California in many ways is a victim of its own success in preparing ever larger numbers of students for college.

That is one way to look at the recent flap over the revocation of admission offers to about 500 students at UC Irvine who had either not sustained their academic performance during their last semester in high school or had not submitted their final high school transcripts as required by university rules. The university backed off and admitted many of the students who were found not to be at fault in submitting their transcripts.

Receiving much less attention was this fall’s admissions overload at Cal Poly San Luis Obispo, one of the most competitive campus in the California State University system, when about 700 more students than anticipated accepted offers of admission. Instead of rescinding their admission offers, Cal Poly scrambled to find ways to admit all the students.

Both incidents highlight the success of California’s public schools to prepare more students for college and careers — especially those students who have historically not been on a college track — and the challenges the state’s public universities are facing in serving them all.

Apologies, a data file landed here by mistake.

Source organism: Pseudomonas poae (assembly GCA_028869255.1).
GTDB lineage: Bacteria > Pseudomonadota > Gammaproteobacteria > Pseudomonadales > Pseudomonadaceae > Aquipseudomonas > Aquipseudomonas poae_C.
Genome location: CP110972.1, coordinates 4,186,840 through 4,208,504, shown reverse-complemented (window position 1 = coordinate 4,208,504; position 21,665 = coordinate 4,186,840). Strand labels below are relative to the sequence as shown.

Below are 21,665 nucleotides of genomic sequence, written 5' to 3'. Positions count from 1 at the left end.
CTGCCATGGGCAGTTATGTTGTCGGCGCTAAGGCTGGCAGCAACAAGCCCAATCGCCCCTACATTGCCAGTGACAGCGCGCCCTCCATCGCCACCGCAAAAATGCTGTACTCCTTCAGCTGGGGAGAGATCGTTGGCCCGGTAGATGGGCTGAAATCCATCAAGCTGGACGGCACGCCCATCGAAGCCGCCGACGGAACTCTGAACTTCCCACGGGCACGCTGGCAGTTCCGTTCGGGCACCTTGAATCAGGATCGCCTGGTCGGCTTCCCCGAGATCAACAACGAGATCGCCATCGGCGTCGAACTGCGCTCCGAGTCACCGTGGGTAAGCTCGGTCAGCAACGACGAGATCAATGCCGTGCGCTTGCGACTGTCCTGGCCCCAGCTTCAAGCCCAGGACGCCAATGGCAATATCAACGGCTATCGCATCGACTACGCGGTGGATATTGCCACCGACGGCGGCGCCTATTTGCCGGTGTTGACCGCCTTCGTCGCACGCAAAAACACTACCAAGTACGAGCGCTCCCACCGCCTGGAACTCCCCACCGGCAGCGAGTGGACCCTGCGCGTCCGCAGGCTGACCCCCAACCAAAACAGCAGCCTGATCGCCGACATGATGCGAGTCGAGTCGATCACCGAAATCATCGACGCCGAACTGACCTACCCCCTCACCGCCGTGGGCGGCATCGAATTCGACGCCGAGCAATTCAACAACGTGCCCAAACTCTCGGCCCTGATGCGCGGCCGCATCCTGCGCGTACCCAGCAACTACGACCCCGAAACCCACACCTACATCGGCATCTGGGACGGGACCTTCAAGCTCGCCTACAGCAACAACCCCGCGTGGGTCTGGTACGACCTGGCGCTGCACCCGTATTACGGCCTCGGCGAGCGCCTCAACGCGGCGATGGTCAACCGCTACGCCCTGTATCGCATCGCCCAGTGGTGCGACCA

These increases are a combination of not only population growth, but of students doing better in school. Compounding the numbers is that California has a higher college attendance rate than all but 10 states, and is 3 percentage points higher than the national average of 43 percent, according to the LAO.

So what needs to happen to meet the demand? LAO analysts offered recommendations including reducing non-California resident enrollments, constructing buildings already listed on strategic plans at some campuses, leasing off-campus space to be able to offer more classes, implementing “instructional efficiencies” such as expanding online course work, and increasing the hours instruction is offered, including on weekends.

Read the full article about California public universities by Louis Freedberg at EdSource.